Here’s what the latest numbers show about the flu season
According to the latest numbers from the Centers for Disease Control and Prevention, this year’s flu virus could be a doozy. The CDC is calling the number of people seeking treatment for flu-like symptoms “high” in Illinois and Wisconsin.
Historically, February is the peak month for flu activity, but the 2019-2020 flu season started earlier than most. It’s not too late to get a flu shot.
“Vaccination, albeit not as good this year, still plays an essential part in either preventing the flu or decreasing its severity,” says Dr. Syed Abbas, a family doctor at the new Advocate Outpatient Center in West Dundee, IL. The CDC recommends everyone 6 months of age and older should get a flu vaccine every season.
Beyond vaccination, Abbas stresses the importance of proper handwashing to protect yourself from the flu. That means wet your hands with clean water, apply soap and scrub every surface of your hands for 15-20 seconds before you rinse your hands with clean water. If you need a way to keep track, sing the “Happy Birthday” song twice.
“If you get the flu, hydration is number one,” Abbas says. “Drink plenty of fluids, control your symptoms with medications like acetaminophen and see a doctor to get tested.” Beyond that, “never underestimate the power of rest,” Abbas said.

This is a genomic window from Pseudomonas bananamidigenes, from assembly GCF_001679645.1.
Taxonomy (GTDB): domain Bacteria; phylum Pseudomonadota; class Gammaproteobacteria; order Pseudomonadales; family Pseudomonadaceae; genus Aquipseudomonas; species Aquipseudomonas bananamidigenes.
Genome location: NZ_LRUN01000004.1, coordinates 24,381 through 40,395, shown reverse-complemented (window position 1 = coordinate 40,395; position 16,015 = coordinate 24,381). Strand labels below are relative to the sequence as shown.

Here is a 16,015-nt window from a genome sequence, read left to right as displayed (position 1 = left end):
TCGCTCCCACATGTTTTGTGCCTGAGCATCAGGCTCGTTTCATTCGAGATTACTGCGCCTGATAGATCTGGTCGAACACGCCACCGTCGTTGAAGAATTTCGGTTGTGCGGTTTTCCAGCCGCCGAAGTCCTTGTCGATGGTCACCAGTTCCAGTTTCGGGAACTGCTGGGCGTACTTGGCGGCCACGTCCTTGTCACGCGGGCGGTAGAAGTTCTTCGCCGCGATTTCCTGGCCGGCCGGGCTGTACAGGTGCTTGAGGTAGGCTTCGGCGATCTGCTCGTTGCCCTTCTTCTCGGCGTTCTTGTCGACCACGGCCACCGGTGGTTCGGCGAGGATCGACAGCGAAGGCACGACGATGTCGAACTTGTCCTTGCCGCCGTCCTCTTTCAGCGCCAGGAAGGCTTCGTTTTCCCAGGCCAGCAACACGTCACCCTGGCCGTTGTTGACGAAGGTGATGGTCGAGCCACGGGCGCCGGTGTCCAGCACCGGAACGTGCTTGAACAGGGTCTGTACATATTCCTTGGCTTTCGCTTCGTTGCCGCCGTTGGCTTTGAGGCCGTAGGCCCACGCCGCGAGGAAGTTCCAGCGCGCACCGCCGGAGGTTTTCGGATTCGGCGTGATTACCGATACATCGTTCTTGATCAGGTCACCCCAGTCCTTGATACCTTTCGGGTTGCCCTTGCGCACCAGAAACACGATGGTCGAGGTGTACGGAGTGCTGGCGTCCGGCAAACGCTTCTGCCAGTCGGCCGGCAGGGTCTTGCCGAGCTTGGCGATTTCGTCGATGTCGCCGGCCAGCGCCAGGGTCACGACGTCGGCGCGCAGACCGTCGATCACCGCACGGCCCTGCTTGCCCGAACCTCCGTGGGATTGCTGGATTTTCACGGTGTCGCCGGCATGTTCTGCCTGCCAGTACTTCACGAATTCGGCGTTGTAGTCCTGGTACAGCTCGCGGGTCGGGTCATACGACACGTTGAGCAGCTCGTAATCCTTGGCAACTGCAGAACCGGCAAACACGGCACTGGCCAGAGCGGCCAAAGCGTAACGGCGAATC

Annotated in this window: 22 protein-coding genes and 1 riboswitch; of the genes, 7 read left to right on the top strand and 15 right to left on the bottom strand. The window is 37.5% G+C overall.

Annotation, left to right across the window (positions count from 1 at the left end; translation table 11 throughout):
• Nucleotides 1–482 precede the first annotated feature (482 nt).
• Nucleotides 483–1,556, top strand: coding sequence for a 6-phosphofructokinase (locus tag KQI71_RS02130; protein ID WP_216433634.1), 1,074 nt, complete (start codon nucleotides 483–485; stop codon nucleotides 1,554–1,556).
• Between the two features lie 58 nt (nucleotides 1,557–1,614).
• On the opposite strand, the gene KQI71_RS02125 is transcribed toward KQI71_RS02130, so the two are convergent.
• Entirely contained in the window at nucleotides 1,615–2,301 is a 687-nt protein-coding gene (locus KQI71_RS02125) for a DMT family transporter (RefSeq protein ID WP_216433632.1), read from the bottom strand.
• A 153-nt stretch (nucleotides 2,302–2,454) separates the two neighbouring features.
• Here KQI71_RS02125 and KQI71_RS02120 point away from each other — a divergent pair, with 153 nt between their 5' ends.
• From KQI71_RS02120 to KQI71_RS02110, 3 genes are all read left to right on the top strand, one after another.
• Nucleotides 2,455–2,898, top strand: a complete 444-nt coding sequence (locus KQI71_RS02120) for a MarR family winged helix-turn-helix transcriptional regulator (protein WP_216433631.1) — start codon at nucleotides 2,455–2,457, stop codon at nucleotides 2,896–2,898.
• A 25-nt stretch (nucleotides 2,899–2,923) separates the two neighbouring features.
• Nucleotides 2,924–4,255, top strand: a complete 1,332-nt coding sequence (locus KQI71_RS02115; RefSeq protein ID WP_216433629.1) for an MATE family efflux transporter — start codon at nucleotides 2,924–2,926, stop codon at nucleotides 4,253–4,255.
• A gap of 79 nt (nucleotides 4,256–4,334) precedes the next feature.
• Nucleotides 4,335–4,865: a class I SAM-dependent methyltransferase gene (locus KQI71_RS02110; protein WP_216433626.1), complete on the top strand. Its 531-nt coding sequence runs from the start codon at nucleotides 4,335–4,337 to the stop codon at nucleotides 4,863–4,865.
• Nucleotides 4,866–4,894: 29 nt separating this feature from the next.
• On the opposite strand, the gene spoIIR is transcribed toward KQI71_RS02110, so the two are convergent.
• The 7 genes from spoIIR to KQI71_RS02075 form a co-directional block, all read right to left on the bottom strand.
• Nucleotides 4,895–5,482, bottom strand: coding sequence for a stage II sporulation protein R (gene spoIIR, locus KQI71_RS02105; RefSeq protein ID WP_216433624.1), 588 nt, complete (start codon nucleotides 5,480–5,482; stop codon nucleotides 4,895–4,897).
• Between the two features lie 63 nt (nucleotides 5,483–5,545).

To protect those around you, stay home from work or school if you feel sick. The flu is contagious and can be very serious, especially for people 65 and older, pregnant women, young children and people with chronic illnesses like asthma, diabetes or heart disease. The virus can spread before symptoms start and continues to be contagious for 5 to 7 days after you get sick.
“If seen by your doctor, there may be medications that you can take to shorten the length of the flu,” concluded Abbas.
Are you looking for a doctor? You can find one here if you live in Illinois, or here if you live in Wisconsin.
About the Author
Kristen Johnson, health enews contributor, is a public affairs and marketing manager with Advocate Health Care and Aurora Health Care. She previously worked as a speechwriter and staffer on Capitol Hill. She enjoys running marathons, good coffee and exploring Chicago’s many neighborhoods.
some facts on the Flu virus